Antep city is not only about delicious food and archaeological riches. It is possible to hear the hidden story of the city sometimes in a folk song, sometimes in the hammer sounds of the craftsmen or the thundering of the Euphrates River.
If there is one thing that is as good as food Mesopotamia, it is music. Songs are indispensable tastes for the cultural life of the city, as well as the taste that a delicious meal leaves on the palate. The meetings in which music is performed provide the unity of feelings, thoughts and spirit among the citizens, and also help handing down the cultural elements such as tradition, customs, adaptation and manners to the next generations.
There are also voices coming from the ancient times, which a peddler describes with the rattle of his bowls or a castle rising above the water with its silence.
Gaziantep Meshk Nights
In the meshk nights that continued popularly from the 1925's to the 1970's Turkish classical music or maqam music was performed rather than folk music. Although the importance of meshk nights in the city culture has weakened over time, there are still places where traditional meshk nights are held in Gaziantep today.
Rumkale, a wonder of nature and human, built on the slopes rising steeply from the banks of the Euphrates River, has the appearance of a peninsula surrounded by a dam lake on three sides. Observing Mesopotamia over the steep cliffs on which it was built, Rumkale tells us its various stories in a dignified silence.
It is rumored that Saint John, one of the apostles of the Jesus, wrote a copy of the Bible and kept his gospel here. For this reason, Rumkale is considered sacred and frequently visited by Christians.
Coppersmiths Bazaar (Bakırcılar Çarşısı), which has been full of hammer sounds for about four centuries, takes its visitors to another era with its wood-covered shops and stone-paved streets. The art of coppersmith, which gives its name to the bazaar, is still popular today, as copper items still occupy an important place in city culture, especially in the kitchen. Copper items are a very popular souvenir for tourists as well as for local people of Antep.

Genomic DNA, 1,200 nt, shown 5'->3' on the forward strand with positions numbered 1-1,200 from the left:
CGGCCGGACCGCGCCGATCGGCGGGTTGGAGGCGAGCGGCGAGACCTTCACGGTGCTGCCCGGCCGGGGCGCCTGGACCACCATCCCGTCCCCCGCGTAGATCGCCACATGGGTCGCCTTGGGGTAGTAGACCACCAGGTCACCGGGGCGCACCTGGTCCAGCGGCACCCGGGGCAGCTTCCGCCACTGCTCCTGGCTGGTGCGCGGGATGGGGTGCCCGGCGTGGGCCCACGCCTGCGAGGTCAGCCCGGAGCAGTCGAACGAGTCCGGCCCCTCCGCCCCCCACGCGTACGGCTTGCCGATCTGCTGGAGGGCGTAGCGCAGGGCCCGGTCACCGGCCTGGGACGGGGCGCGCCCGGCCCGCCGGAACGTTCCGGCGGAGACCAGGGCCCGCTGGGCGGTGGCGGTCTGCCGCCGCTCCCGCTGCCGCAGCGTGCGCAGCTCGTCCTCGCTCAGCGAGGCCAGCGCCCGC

However, the magic of Coppersmiths Bazaar does neither originate from the traditional shopping experience, the magic is in the sound of the hammer, which the masters who skillfully beat the copper to shape the products. This is such a symphony that its notes, which have been passed down from master to apprentice for hundreds of years. Copper masters know which notes to be piano and which to be forte, and turn that gentle copper material into a wonderful piece with their experienced strokes.
Licorice Sherbet, or in Turkish, Meyan Şerbeti, which is an integral part of Gaziantep culture, is consumed especially in summer, on religiously important days and during Ramadan. This sherbet, which does not contain sweetening agents and consists of completely natural ingredients (licorice fibers, water, cinnamon powder, clove, and rose water), is made at home by some people of Antep, but it is often bought from sellers wandering the streets, wearing traditional clothes, and carrying a large “sherbet bag”. Sellers pour the licorice sherbet in the leather bottle on their backs into a bowl or glass and sell it. In order to attract customers and make them noticed, they rattle the two bowls they put on top of each other by hitting each other.